I leave you with a question you may ponder: Do you think that the author of the Iliad as well as most Greeks really believed that the cause of the Trojan war was the rape of Helen??
    Good luck to you.

  7. #7
    Klaus Peter, thanks for your response.

    As you'll see below, I had some trouble following your argument, so hopefully you (or someone else -- the more people involved in the discussion the better!) can correct my misunderstandings and maybe even spell things out a little more.

    It seems that you take exception to my assertion that, "to the original audience of the Iliad, the gods were far more than an artistic metaphor." Since in classical studies everything is up for debate, maybe it was a little careless of me to just make this statement without offering some justification.

    I'll try to address three related issues that you raised: First, did the original audience believe in the gods? Second, in the Iliad itself, do the gods merely serve as literary tools for showing that humans are not masters of their destiny? Third, did the original audience consider the Iliad as a work of fiction?

    Did the original audience of the Iliad believe in the gods?

    The most concrete evidence I can think of that there was a prevailing belief in the gods are the numerous temples, sacrifices, and cult rituals dedicated to them.

    I have to admit that I'm having trouble figuring out what your point is in these sentences:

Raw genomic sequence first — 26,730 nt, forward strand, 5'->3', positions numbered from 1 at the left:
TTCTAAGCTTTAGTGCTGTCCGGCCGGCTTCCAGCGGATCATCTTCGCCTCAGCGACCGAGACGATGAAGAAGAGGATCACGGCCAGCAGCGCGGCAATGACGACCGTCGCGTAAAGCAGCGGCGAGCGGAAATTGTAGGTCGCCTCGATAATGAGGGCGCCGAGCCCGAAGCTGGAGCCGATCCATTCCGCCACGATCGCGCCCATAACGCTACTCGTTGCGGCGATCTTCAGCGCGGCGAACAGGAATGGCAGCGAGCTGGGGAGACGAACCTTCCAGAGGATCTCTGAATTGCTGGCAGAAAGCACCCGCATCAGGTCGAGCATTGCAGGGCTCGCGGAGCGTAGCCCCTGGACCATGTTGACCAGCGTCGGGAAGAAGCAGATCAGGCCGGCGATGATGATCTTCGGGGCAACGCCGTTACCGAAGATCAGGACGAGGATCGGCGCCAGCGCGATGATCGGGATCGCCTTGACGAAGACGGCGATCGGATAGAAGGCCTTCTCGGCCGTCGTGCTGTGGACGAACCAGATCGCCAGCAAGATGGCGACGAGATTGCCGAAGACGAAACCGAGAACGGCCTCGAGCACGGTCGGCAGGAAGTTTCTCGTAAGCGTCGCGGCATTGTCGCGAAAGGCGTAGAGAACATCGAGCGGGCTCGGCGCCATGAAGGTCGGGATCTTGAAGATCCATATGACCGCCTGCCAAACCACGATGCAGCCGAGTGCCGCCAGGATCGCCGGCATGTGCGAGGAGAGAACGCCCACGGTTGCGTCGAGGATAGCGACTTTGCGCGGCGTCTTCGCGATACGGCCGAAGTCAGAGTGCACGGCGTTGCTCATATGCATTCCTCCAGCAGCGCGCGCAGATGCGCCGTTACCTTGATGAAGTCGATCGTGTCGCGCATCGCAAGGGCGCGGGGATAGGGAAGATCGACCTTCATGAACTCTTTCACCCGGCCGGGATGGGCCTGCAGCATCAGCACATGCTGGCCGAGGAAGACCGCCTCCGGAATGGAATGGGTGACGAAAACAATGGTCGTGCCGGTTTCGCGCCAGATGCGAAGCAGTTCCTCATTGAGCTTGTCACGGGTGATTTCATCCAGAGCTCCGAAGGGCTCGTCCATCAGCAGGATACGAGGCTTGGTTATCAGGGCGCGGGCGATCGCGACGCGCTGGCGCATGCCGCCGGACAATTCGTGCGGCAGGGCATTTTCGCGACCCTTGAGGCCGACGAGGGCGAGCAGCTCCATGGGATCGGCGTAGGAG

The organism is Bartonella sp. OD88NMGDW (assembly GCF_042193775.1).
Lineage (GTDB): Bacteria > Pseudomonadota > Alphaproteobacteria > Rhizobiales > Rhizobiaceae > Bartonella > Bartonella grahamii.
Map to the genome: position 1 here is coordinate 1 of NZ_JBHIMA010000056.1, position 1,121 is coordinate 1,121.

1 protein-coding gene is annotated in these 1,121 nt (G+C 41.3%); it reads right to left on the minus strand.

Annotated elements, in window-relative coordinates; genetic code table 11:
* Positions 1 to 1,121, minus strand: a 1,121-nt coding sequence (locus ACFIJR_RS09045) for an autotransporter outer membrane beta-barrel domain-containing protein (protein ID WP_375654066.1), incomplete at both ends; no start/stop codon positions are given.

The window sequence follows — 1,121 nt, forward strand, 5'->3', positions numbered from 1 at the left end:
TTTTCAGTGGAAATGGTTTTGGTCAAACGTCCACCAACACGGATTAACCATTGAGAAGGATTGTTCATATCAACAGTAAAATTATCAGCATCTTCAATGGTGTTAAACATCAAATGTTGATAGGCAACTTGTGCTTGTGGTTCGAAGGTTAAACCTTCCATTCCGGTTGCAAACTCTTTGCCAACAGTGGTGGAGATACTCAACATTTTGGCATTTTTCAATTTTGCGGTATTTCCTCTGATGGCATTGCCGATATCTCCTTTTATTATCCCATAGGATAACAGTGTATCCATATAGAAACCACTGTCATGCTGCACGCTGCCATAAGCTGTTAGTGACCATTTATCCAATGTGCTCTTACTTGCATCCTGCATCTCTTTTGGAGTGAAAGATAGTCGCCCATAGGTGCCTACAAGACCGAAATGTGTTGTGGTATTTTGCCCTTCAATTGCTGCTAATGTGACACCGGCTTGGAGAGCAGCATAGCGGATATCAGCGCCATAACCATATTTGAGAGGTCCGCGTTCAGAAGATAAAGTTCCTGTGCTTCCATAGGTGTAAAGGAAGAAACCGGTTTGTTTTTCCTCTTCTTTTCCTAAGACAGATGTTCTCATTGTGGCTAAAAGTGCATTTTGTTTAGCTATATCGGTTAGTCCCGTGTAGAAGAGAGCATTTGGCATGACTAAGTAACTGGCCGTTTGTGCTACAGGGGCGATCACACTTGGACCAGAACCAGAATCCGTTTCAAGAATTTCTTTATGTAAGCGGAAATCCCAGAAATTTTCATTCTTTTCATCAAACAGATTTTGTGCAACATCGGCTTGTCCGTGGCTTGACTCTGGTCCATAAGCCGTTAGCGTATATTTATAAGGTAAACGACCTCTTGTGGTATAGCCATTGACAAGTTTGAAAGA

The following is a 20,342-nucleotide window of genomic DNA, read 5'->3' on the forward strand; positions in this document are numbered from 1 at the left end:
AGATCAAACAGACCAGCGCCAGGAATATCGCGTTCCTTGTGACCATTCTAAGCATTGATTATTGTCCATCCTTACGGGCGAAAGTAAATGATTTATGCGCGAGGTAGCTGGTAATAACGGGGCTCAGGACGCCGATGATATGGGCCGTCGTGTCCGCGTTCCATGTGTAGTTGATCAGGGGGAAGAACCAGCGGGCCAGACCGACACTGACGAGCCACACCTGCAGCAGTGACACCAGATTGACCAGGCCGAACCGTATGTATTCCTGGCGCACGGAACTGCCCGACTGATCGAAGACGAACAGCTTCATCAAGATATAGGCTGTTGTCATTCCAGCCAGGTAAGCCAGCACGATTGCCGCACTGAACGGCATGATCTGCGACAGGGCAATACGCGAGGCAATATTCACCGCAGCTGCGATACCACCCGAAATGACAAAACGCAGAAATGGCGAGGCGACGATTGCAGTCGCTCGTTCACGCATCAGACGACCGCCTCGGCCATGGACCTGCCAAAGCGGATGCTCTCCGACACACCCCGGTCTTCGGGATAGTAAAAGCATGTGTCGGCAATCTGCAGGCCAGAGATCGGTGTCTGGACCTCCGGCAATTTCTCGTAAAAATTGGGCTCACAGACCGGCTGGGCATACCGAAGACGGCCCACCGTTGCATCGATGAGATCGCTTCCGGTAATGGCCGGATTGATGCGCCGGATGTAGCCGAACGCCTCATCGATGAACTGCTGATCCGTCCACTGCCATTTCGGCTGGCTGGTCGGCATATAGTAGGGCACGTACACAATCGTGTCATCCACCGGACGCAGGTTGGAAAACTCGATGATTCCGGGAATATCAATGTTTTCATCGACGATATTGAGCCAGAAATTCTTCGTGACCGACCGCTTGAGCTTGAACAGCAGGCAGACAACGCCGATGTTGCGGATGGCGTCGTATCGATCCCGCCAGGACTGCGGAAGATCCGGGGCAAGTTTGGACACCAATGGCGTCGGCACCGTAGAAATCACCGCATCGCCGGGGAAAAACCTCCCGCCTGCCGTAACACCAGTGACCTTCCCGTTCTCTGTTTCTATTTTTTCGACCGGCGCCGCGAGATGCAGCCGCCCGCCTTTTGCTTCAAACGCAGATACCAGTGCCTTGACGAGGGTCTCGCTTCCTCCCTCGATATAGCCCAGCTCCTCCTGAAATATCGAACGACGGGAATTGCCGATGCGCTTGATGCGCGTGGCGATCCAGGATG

Quote Originally Posted by Klaus Peter
    ...in ancient Greece beliefs and faiths were not the same for everybody, some people believed devoutly in the gods while others were nonbelievers. In most of the Greek city-states disbelief was a crime, so open displays of atheism were rare, and even dangerous, not even Socrates, most probably a non believer, dared to deny the existence of the gods, however the Athenian religious establishment obviously did not believe his assurances on that matter, and condemned him to death for impiety, among other crimes.
    You seem to be disputing the claim that this belief in the gods was widespread, but then you mention that disbelief was a crime, which seems to reinforce the dominance of belief in the gods. Of course I didn't mean to account for every single individual that lived around the 8th century (when the Iliad was likely composed), and your example of Socrates indicates that belief in the gods was still dominant even in the 5th century.